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On Monday, President Joe Biden declared an end to the Covid national health emergency, which had been in place for more than three years and had supported exceptional efforts to offer care in a nation where the disease had claimed more than a million lives.
The national emergency relating to the Covid-19 epidemic has been terminated, according to a bill signed by Biden and earlier approved by Congress, according to the White House.
This ends extravagant funding sources for free Covid testing, vaccines, and other emergency measures put in place starting in January 2020 to try to release the largest economy in the world from the grip of the global pandemic.
Less obvious is how the emergency will affect the already tense southern border with Mexico, where US authorities have long struggled to control the flow of illegal immigrants and significant numbers of asylum seekers.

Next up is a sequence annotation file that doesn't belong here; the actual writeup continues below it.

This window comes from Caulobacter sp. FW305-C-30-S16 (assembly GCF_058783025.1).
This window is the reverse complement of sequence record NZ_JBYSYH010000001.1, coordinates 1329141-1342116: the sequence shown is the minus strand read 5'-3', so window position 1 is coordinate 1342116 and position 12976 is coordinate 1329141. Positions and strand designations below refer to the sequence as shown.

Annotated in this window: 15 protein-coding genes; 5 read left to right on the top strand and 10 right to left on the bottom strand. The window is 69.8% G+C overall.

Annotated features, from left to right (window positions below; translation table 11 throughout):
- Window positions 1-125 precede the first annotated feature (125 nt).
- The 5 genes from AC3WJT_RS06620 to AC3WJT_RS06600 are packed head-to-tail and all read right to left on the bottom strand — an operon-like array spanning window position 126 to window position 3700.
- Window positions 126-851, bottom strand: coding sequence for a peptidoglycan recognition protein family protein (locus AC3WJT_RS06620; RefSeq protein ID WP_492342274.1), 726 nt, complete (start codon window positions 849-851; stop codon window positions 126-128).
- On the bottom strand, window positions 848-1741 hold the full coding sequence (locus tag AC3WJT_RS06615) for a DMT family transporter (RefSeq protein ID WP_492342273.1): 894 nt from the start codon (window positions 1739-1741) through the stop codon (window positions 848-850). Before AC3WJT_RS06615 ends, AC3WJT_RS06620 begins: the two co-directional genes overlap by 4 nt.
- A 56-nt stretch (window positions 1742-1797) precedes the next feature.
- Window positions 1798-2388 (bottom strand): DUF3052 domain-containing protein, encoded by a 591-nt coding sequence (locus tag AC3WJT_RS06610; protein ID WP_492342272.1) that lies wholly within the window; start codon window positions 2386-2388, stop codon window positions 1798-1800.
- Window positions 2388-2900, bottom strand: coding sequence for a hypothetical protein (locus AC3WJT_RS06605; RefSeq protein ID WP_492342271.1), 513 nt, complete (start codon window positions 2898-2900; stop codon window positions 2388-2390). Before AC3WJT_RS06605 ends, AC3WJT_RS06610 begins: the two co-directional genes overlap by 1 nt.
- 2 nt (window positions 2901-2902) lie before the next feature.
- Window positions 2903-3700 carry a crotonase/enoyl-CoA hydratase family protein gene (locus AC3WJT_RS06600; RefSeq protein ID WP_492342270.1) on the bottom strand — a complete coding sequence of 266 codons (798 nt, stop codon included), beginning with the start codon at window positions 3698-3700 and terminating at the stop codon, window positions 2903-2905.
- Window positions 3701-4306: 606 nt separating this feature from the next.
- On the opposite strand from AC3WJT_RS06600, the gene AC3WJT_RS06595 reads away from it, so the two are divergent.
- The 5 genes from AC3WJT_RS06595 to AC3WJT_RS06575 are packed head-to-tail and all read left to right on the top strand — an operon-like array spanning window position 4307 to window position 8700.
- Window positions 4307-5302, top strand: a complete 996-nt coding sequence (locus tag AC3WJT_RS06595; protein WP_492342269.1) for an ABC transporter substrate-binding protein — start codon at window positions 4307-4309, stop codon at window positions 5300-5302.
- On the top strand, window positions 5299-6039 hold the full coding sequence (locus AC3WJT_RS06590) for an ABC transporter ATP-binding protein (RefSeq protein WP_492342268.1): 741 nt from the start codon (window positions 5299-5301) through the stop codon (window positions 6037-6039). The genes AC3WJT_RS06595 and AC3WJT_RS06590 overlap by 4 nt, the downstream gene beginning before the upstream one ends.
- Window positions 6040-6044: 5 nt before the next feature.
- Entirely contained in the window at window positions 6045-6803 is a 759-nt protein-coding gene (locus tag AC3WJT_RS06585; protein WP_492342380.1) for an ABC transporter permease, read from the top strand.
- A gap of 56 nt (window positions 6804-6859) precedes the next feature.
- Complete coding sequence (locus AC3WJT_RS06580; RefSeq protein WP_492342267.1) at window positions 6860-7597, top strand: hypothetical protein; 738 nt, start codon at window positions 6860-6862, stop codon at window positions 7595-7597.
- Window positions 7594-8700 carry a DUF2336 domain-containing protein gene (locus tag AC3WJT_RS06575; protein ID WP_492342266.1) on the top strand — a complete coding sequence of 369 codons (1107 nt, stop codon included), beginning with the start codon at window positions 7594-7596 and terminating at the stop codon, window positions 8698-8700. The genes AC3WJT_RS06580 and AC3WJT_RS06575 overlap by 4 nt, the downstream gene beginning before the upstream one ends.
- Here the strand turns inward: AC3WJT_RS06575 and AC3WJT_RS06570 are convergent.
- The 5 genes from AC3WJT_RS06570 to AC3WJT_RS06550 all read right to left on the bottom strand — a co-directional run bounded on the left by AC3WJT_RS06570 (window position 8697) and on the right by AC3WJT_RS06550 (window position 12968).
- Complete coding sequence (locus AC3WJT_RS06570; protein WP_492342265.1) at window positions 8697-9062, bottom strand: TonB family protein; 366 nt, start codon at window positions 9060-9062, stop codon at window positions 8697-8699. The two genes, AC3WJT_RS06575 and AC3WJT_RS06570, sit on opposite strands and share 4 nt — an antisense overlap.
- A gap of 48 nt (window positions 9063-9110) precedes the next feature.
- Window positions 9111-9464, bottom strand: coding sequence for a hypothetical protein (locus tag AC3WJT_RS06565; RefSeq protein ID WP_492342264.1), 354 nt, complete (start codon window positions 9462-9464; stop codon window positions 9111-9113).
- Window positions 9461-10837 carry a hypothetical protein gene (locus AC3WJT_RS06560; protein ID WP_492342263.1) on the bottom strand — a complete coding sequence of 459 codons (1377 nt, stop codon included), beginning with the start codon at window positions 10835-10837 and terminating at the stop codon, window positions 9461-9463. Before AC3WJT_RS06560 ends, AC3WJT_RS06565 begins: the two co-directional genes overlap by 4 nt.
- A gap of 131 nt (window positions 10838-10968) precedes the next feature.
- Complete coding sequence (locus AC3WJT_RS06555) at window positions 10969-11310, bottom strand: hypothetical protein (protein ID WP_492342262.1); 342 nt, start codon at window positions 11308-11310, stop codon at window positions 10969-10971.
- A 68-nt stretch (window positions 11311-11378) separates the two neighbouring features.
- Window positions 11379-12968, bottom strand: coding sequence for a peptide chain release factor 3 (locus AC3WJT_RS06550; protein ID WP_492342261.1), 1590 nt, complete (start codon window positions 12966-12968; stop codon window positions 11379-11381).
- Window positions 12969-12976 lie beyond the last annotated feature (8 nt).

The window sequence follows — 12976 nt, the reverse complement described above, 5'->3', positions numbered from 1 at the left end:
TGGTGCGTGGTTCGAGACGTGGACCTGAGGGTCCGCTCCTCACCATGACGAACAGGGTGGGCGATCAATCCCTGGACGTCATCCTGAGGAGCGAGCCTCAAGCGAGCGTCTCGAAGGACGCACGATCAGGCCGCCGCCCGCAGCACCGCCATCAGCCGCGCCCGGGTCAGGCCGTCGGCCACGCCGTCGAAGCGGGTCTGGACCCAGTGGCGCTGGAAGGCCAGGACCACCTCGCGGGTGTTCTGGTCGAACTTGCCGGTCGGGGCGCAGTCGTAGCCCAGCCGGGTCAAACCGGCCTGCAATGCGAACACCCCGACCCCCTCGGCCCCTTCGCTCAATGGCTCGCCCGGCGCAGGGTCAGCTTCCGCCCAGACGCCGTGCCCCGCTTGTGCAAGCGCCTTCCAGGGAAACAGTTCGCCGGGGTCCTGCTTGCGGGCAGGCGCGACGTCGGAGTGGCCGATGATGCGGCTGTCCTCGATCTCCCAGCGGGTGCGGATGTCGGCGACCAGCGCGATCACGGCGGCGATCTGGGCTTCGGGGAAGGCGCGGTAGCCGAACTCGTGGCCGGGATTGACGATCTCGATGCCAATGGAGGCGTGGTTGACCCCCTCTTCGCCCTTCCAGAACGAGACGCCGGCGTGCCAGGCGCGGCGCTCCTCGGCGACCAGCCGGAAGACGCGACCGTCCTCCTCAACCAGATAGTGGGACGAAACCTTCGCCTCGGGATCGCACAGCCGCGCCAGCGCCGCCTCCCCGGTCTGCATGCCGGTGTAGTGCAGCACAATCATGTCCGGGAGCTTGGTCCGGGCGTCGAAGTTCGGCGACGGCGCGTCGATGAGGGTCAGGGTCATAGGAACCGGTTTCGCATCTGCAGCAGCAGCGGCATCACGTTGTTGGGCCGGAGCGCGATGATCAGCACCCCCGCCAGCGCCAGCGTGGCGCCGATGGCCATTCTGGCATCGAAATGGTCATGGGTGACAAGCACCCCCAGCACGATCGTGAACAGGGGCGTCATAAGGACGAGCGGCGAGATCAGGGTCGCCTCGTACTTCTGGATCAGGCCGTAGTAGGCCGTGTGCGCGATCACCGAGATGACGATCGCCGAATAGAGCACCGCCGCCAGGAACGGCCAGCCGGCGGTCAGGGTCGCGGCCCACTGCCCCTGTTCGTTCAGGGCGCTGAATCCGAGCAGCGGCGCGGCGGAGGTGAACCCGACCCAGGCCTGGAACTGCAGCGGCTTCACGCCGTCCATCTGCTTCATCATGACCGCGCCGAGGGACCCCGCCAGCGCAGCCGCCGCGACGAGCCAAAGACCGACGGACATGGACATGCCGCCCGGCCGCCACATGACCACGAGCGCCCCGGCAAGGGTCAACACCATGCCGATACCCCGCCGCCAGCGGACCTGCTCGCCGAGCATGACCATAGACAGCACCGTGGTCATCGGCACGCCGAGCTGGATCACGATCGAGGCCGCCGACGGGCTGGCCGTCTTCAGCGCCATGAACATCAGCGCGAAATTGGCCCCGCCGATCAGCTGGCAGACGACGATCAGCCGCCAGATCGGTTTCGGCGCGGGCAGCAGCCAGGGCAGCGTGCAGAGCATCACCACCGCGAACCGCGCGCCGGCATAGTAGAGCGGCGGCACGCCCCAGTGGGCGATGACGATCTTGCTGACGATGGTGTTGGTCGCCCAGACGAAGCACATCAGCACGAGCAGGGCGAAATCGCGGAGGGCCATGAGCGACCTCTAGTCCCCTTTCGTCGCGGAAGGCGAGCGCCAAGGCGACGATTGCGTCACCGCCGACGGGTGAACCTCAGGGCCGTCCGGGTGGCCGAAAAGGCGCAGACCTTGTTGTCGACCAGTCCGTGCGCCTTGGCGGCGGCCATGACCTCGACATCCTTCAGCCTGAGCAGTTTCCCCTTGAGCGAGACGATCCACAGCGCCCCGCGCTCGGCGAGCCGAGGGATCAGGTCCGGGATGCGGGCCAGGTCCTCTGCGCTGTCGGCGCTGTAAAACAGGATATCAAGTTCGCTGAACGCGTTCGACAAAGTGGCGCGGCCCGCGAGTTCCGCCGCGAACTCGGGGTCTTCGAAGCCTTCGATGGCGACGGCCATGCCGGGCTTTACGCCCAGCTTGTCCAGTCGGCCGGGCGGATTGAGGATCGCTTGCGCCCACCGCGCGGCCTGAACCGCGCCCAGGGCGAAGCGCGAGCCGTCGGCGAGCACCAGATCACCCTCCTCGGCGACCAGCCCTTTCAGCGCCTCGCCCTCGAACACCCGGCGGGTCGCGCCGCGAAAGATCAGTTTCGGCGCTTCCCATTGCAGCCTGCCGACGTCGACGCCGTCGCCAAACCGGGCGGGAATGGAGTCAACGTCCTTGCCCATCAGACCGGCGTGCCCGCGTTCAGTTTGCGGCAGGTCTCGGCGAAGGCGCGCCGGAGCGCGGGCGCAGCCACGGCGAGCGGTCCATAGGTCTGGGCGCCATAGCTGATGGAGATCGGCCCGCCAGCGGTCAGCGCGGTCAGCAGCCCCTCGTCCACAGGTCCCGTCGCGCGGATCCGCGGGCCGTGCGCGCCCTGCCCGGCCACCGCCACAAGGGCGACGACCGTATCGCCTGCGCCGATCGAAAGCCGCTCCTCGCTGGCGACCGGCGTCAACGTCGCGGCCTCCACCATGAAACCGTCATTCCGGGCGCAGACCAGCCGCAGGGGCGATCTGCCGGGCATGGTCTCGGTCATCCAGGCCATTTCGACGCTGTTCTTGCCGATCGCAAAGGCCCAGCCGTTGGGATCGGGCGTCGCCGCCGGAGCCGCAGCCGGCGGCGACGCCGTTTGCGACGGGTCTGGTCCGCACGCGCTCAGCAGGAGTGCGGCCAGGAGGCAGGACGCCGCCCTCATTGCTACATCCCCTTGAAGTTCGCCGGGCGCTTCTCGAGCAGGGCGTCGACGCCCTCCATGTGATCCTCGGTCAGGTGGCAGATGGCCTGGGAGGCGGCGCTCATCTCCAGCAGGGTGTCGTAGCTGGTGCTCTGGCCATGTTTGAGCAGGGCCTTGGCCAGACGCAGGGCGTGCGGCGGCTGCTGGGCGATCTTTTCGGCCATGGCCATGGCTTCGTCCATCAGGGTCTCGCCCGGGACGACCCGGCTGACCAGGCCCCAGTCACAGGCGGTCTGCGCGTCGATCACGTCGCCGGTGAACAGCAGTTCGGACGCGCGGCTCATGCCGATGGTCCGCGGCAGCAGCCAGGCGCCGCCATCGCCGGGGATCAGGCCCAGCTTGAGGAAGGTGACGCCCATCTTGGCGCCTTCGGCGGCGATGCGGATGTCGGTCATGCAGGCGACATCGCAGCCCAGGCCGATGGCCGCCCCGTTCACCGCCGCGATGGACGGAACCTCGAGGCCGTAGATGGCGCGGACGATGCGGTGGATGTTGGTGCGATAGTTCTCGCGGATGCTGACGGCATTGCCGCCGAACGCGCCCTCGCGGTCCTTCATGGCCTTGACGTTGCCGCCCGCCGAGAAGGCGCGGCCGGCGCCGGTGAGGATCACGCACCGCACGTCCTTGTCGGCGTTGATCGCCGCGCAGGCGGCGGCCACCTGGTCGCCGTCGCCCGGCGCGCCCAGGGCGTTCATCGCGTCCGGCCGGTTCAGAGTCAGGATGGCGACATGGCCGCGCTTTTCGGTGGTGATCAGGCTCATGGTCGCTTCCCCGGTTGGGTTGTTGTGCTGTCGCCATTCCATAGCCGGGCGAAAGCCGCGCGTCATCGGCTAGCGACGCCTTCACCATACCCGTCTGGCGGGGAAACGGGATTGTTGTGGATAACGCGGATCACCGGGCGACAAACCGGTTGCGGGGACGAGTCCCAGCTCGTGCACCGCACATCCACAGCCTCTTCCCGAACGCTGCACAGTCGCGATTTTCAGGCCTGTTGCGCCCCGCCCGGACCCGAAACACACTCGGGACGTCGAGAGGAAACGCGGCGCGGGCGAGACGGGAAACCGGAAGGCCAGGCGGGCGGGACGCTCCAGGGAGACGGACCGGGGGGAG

During the declared health emergency, strong limitations on the admission of unauthorised immigrants were placed by means of a regulation known as Title 42. That is about to end, compelling the administration to find a new legal solution if it wants to prevent the potentially negative political effects of new influxes.
Title 42 “is expected to expire on May 11th,” a senior official in the White House told AFP.
The US is now officially abandoning the global pandemic, but the Biden administration is already working on a next-generation vaccine and other countermeasures to deal with any future variations of the virus, according to the White House.
The Covid-19 virus is a fast evolving pathogen, and there is a fund of at least $5 billion available to “help catalyse scientific advancement” and “stay ahead of it.”